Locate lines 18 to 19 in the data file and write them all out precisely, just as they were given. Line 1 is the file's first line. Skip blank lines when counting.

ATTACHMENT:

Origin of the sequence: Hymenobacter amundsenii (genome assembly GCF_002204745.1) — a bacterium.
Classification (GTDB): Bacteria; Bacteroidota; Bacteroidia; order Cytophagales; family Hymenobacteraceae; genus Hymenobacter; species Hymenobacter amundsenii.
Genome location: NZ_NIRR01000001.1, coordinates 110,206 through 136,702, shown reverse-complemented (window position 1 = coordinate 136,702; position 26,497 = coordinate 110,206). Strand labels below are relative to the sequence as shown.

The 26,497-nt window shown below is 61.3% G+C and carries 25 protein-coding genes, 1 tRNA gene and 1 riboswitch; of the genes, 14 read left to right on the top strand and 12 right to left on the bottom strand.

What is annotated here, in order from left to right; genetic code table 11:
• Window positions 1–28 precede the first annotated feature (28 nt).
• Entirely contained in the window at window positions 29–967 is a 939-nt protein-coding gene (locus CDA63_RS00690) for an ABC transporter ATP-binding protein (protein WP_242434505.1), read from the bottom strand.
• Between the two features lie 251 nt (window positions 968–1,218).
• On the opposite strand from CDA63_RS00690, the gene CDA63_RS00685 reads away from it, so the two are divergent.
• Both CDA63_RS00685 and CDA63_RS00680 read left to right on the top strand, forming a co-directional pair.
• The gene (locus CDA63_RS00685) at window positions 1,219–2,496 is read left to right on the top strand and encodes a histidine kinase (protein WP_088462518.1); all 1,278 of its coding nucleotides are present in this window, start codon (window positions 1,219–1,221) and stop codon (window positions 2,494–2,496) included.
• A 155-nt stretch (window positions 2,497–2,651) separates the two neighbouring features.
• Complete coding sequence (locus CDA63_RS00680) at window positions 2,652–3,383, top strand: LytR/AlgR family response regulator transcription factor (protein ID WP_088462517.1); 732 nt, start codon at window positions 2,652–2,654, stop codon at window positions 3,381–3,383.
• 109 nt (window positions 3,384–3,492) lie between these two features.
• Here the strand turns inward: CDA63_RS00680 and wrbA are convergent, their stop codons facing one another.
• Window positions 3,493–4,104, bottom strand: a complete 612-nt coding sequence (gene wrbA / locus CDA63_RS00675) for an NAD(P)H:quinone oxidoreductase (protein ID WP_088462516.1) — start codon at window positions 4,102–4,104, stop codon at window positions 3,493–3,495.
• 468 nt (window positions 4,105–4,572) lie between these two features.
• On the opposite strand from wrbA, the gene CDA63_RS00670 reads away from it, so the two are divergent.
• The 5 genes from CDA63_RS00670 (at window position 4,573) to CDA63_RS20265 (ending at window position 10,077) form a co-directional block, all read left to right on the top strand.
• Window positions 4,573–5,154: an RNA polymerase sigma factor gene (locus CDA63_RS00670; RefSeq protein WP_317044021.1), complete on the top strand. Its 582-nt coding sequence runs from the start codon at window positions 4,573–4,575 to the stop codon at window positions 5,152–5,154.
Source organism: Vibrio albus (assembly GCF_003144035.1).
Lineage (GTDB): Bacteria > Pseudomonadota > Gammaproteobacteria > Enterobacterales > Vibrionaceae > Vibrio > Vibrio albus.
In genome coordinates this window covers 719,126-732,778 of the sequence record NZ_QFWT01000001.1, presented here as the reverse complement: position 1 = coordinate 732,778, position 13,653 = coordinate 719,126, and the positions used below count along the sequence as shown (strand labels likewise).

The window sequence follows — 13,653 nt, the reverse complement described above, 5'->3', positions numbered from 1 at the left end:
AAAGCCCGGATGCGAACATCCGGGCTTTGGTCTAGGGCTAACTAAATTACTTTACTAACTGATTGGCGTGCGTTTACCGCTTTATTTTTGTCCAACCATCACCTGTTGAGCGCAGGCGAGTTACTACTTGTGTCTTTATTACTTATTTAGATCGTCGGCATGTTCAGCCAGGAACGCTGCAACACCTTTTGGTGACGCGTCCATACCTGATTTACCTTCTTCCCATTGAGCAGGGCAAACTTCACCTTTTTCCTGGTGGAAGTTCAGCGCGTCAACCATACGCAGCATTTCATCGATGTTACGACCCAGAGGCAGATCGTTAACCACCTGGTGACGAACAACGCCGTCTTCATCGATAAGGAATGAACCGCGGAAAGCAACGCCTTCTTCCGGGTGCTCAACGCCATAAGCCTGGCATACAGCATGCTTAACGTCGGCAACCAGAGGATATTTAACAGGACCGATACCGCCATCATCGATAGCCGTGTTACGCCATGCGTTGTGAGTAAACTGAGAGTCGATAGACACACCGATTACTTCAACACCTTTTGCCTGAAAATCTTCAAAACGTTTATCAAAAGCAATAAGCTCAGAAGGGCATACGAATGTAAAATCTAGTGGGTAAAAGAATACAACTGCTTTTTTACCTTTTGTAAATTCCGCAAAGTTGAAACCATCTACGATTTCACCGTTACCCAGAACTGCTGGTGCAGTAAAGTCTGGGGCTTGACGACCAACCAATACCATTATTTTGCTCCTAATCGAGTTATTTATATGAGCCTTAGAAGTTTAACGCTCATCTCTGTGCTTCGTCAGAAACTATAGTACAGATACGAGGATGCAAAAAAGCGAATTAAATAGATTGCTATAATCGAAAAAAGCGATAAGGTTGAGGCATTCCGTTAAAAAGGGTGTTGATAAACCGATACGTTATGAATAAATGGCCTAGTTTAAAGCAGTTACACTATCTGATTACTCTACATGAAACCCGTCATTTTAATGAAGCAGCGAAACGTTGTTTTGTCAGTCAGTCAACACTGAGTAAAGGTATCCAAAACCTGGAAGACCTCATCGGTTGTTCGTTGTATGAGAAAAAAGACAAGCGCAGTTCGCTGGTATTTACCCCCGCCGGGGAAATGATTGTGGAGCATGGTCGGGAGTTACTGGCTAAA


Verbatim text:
• On the opposite strand from wrbA, the gene CDA63_RS00670 reads away from it, so the two are divergent.
• The 5 genes from CDA63_RS00670 (at window position 4,573) to CDA63_RS20265 (ending at window position 10,077) form a co-directional block, all read left to right on the top strand.